WHY HAS CONFIDENCE IN THE US SUPREME COURT PLUMMETED?
 
In this op-ed in the weekend’s Washington Post, Deputy editorial page editor Ruth Marcus discusses Chief Justice Roberts’ defense of the court in the wake of the Dobbs decision (overturning Roe v. Wade).  Roberts’ recently declared that people should not call the Court illegitimate because it makes unpopular decisions, as the Court is not there to reflect the majority’s will.  But Marcus took exception to Roberts’ declaration; she writes that the reason that the people’s trust in the Court has plummeted is not simply because the Dobbs decision was unpopular.  Rather, says Marcus, what has undermined the Court’s legitimacy in the eyes of much of the public, is the entire process of stacking the court with conservative justices which was clearly a political strategy designed for the very purpose of overruling Roe v Wade.  And, in the process, writes Marcus, the Court “abandoned normal rules of restraint, twisted or ignored doctrine, and substituted raw power to achieve its desired result.”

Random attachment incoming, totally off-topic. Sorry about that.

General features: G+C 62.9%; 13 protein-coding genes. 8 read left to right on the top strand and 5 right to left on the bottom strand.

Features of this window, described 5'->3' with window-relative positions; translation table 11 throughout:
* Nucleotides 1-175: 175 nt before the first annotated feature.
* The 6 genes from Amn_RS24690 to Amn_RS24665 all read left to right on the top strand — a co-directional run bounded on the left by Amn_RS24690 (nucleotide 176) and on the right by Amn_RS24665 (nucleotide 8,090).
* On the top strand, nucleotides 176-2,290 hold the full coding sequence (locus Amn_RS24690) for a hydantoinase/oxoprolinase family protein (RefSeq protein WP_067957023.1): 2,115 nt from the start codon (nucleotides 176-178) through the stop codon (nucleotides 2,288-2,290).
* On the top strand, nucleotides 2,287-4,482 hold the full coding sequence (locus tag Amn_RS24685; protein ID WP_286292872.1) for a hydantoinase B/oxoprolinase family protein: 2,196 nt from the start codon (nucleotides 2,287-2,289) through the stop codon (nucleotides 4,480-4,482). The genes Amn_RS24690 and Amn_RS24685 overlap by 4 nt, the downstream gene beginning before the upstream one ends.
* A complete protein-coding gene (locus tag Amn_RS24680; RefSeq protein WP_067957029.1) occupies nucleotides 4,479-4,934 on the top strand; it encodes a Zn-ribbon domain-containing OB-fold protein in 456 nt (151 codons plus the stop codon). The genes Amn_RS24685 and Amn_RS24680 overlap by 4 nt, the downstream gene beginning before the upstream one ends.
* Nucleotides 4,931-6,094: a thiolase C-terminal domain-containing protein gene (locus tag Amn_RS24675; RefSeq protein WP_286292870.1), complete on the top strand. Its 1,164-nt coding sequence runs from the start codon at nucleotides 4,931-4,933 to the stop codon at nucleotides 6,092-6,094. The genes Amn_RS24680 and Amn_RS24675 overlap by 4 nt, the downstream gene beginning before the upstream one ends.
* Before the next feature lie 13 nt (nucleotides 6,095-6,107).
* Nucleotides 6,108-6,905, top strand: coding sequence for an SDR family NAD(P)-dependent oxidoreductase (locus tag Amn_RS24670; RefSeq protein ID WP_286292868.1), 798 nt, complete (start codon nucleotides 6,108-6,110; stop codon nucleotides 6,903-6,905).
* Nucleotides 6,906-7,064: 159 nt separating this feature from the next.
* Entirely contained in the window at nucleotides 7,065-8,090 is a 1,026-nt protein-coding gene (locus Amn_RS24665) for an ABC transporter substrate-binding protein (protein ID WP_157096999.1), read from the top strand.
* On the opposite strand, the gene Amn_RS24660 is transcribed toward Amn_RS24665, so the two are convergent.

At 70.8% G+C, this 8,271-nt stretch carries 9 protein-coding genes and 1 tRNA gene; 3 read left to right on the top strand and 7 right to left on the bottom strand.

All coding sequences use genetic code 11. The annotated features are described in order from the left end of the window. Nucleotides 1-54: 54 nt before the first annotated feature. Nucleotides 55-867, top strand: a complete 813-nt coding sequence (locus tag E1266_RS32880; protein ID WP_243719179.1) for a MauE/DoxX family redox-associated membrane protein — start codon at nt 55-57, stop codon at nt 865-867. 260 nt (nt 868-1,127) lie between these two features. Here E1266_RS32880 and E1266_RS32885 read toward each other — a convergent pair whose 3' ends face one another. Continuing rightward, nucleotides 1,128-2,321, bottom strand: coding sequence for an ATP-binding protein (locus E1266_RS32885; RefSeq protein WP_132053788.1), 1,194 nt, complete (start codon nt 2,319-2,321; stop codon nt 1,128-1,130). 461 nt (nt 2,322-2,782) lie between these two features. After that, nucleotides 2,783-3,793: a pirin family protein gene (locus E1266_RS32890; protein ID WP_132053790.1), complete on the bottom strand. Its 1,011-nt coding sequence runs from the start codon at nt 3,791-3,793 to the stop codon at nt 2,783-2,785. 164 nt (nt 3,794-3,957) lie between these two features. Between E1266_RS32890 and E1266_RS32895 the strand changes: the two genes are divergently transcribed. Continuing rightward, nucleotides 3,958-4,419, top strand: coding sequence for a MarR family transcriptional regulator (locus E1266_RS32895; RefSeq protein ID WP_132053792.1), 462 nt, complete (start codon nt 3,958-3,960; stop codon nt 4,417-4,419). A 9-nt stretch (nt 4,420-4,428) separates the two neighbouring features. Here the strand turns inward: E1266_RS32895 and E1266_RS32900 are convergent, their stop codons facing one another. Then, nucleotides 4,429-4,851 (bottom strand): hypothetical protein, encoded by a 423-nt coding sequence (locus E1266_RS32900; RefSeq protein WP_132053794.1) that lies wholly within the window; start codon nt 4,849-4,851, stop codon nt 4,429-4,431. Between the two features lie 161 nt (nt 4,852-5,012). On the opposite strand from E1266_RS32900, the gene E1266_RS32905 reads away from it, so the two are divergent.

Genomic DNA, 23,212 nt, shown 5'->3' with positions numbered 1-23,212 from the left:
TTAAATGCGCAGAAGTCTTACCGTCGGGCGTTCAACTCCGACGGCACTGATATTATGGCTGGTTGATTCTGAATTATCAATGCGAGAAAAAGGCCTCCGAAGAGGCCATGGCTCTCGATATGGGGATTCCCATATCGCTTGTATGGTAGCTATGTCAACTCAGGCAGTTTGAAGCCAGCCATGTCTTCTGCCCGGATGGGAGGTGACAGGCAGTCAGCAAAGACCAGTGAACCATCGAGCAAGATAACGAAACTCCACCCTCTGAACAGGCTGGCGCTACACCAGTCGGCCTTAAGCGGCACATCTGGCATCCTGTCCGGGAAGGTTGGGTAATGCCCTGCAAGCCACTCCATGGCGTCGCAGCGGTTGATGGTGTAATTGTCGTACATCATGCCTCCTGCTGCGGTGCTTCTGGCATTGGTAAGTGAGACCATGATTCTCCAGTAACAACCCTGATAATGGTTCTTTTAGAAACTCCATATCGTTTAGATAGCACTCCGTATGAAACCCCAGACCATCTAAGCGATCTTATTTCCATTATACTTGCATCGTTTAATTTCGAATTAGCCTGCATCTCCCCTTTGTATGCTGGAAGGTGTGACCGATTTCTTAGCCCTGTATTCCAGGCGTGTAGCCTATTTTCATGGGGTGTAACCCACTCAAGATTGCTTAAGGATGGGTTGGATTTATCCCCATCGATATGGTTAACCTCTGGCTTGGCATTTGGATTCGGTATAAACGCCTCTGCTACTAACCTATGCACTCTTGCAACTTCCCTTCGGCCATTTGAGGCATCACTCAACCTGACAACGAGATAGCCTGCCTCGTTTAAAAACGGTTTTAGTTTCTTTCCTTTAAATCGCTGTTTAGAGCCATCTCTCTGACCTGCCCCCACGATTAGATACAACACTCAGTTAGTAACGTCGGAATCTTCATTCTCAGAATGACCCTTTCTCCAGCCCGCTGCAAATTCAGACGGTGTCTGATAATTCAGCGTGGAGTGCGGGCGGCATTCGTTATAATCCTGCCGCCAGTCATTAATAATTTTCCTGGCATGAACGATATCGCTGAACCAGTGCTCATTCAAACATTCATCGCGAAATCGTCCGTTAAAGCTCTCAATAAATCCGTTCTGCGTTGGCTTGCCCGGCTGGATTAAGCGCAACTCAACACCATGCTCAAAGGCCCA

Dear Friend:

If you missed today’s extraordinary, wide-ranging conversation between former US Solicitor General Neal Katyal and Pulitzer prize-winning journalist Carol Leonnig of the Washington Post in conversation with Patt Morrison of the LA Times, you can watch it at THIS PAST-EVENTS LINK.  It is posted a few hours after the program ends and remains there indefinitely with all of our past America at a Crossroads programs.

Next week we welcome the former president of Planned Parenthood and an outspoken advocate for abortion rights, Cecile Richards in conversation with Patt Morrsion.  Register here.